5. Don't be tempted to include a comparison in your introduction! It works better in your conclusion if you wish to include it. 

Secondly, how you structure your textual analyses can vary a lot depending on the number of ideas you aim to cover, and how you organize them to appear cohesive. Before planning your IO structure, you should thoroughly understand the difference between close analysis and wide analysis.

How do I analyze in IB English IO?

There are two different types analysis required in the Individual Oral: Close analysis and Wide analysis. It's important to pick an essay structure that balances the two types of analysis.

What is close analysis?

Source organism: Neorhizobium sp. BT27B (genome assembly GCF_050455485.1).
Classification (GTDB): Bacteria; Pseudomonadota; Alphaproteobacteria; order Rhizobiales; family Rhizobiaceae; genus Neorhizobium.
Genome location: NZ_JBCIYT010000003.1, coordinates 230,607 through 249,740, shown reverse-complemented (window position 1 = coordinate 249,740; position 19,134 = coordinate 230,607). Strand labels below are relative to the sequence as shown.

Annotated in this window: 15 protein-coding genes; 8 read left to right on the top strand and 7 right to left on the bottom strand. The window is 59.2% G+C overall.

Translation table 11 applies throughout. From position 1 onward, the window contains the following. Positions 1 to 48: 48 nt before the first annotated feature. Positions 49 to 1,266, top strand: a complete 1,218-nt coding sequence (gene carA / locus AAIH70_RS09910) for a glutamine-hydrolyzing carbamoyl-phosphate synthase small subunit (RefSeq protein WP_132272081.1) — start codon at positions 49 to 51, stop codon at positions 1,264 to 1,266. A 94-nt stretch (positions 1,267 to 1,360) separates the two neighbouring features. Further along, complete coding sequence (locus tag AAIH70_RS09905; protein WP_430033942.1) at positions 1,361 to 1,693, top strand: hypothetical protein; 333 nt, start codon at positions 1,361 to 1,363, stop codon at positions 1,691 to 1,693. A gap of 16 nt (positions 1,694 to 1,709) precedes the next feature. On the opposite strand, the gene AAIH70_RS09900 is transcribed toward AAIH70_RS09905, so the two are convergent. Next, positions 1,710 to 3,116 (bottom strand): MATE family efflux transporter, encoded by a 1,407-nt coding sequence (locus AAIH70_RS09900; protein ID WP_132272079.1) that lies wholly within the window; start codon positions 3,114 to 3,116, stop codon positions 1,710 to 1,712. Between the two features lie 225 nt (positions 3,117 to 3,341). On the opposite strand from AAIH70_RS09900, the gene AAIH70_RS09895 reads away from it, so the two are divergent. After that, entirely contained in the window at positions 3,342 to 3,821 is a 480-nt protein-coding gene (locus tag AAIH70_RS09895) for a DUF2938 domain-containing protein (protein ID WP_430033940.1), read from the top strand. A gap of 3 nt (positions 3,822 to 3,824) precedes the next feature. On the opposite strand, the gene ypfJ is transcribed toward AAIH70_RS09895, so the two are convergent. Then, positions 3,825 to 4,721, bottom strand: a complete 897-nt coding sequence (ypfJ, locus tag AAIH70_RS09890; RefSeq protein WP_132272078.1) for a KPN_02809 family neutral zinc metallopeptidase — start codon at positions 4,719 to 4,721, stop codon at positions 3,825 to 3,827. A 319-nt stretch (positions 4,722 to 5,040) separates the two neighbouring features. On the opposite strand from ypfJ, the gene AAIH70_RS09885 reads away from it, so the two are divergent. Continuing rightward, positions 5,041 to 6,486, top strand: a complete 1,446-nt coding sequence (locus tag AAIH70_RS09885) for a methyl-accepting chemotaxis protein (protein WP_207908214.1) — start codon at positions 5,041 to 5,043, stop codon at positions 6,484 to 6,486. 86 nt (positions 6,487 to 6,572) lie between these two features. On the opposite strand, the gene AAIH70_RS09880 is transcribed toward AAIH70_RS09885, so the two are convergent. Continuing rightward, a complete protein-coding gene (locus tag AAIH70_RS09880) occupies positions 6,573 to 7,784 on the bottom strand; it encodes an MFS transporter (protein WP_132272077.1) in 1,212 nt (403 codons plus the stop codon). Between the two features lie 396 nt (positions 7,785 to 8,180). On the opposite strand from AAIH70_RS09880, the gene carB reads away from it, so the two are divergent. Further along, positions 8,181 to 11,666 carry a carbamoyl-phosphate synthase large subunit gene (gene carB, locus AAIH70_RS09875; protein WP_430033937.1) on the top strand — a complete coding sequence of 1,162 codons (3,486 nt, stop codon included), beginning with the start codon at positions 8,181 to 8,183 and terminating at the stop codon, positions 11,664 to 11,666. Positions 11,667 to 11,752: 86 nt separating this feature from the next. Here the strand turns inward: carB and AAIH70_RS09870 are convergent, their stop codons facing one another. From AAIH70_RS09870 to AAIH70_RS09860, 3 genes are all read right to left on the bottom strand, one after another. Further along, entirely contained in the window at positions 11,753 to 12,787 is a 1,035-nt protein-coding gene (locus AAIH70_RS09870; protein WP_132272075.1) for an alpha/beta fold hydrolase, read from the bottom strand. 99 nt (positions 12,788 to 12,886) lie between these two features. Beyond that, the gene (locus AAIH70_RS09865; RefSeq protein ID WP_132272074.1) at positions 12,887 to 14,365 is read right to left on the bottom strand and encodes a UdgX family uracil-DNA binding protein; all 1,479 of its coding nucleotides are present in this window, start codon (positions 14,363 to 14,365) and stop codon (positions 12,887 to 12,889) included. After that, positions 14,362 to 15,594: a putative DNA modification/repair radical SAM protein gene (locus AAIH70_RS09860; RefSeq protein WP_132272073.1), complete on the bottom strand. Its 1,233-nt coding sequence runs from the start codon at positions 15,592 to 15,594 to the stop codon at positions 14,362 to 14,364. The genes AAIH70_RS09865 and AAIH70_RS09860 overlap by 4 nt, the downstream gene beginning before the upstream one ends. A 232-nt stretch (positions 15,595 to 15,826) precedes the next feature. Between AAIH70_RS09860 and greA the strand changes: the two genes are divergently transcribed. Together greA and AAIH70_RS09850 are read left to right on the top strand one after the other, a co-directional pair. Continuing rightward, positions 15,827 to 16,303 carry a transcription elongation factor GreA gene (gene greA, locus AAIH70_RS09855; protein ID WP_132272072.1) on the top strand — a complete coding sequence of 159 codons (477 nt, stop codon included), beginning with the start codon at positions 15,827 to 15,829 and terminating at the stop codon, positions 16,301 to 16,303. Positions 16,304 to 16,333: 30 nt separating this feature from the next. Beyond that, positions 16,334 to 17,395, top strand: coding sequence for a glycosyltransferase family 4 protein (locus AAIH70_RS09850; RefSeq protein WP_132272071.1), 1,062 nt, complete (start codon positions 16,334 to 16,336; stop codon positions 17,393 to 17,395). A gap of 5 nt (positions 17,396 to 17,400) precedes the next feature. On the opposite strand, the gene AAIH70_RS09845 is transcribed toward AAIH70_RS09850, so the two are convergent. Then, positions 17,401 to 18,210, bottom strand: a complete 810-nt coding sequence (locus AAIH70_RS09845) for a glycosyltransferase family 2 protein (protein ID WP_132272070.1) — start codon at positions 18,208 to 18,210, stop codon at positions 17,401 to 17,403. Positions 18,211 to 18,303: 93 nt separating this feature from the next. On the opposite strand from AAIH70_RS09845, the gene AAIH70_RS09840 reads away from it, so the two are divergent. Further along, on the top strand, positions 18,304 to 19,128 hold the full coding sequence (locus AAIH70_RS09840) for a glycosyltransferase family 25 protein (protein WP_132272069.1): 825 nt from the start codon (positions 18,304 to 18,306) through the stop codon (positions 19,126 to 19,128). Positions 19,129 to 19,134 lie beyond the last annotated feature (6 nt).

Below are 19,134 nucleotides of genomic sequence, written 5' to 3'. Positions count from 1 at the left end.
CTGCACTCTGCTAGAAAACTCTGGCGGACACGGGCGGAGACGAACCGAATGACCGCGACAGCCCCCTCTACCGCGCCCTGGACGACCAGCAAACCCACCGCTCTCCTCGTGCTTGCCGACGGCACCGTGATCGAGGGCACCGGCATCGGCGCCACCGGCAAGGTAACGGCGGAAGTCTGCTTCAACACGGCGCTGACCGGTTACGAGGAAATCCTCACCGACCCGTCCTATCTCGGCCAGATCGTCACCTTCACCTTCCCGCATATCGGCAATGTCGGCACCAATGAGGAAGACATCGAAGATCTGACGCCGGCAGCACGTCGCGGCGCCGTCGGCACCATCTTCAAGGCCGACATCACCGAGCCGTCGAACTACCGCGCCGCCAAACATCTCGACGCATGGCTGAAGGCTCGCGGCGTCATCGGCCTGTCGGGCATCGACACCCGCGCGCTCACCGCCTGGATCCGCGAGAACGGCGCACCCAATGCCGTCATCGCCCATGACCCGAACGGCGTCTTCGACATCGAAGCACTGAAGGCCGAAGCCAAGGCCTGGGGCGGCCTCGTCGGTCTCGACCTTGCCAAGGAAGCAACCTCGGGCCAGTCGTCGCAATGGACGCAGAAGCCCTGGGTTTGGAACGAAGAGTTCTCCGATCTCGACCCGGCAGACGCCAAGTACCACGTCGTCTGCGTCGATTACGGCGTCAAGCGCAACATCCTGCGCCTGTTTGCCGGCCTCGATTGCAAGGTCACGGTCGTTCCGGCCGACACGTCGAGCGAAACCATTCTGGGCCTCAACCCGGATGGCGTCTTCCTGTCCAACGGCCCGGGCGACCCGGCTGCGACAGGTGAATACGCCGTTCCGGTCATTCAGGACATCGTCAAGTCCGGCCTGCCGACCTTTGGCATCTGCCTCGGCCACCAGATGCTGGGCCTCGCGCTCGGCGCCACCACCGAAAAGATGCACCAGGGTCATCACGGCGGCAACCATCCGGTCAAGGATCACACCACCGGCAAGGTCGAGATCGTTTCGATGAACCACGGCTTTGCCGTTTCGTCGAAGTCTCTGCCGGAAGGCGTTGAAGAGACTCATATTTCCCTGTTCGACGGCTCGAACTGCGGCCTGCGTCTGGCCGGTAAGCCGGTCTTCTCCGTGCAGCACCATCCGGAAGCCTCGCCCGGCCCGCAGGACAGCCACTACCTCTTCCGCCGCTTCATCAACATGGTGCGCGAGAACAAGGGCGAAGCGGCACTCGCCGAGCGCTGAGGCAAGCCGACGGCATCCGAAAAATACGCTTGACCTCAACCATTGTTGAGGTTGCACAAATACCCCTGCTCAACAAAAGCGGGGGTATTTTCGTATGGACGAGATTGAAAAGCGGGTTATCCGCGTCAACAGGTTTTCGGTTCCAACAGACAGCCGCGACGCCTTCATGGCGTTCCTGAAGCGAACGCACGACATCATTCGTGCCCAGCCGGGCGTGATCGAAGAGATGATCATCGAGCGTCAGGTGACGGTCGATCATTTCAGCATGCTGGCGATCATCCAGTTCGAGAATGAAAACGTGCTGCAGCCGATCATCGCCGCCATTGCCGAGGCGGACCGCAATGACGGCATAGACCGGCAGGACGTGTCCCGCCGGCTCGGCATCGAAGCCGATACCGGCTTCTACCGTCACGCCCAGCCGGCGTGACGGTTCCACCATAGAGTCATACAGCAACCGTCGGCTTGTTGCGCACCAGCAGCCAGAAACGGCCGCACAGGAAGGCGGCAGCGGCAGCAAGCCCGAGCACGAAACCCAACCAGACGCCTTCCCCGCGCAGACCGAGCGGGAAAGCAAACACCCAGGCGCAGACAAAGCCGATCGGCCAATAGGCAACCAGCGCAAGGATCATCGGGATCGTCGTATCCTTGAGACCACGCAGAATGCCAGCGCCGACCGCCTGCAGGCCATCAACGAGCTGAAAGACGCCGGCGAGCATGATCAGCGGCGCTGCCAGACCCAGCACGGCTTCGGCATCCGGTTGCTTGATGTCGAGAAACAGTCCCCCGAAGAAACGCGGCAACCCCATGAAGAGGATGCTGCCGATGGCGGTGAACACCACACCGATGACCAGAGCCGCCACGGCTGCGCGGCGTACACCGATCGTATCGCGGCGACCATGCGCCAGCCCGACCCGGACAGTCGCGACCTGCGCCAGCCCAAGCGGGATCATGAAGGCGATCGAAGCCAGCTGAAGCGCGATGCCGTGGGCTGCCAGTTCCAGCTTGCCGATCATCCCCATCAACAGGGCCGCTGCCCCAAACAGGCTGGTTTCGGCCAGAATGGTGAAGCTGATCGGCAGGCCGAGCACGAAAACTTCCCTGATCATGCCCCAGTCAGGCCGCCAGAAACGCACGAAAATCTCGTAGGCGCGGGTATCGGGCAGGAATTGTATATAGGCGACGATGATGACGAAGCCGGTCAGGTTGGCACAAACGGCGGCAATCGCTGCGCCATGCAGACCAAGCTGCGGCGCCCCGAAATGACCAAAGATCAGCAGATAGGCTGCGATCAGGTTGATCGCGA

Close analysis is similar to how you would analyze for a Paper 1 – you reference specific quotes, images, or scenes from the extract when making your analysis and evaluations. Of course, we need to link to the Global Issue in the right way, and also find insight in these links. This is why choosing your extract lines is a critical process as you want to be demonstrating a full understanding of your extract.

Just like in Paper 1, we recommend that you learn how to analyze the 7 main techniques. There are a lot more, but these are a great starting point if you're unfamiliar with literary techniques and analysis.

How do I choose a balanced IO structure?

The Close and Wide analyses for both texts need to be balanced. There are two main structures that we recommend, which we delve into in the Pro lesson below.

How do I prepare for the IO Questions?

Not gonna lie–the questions can be curveballs.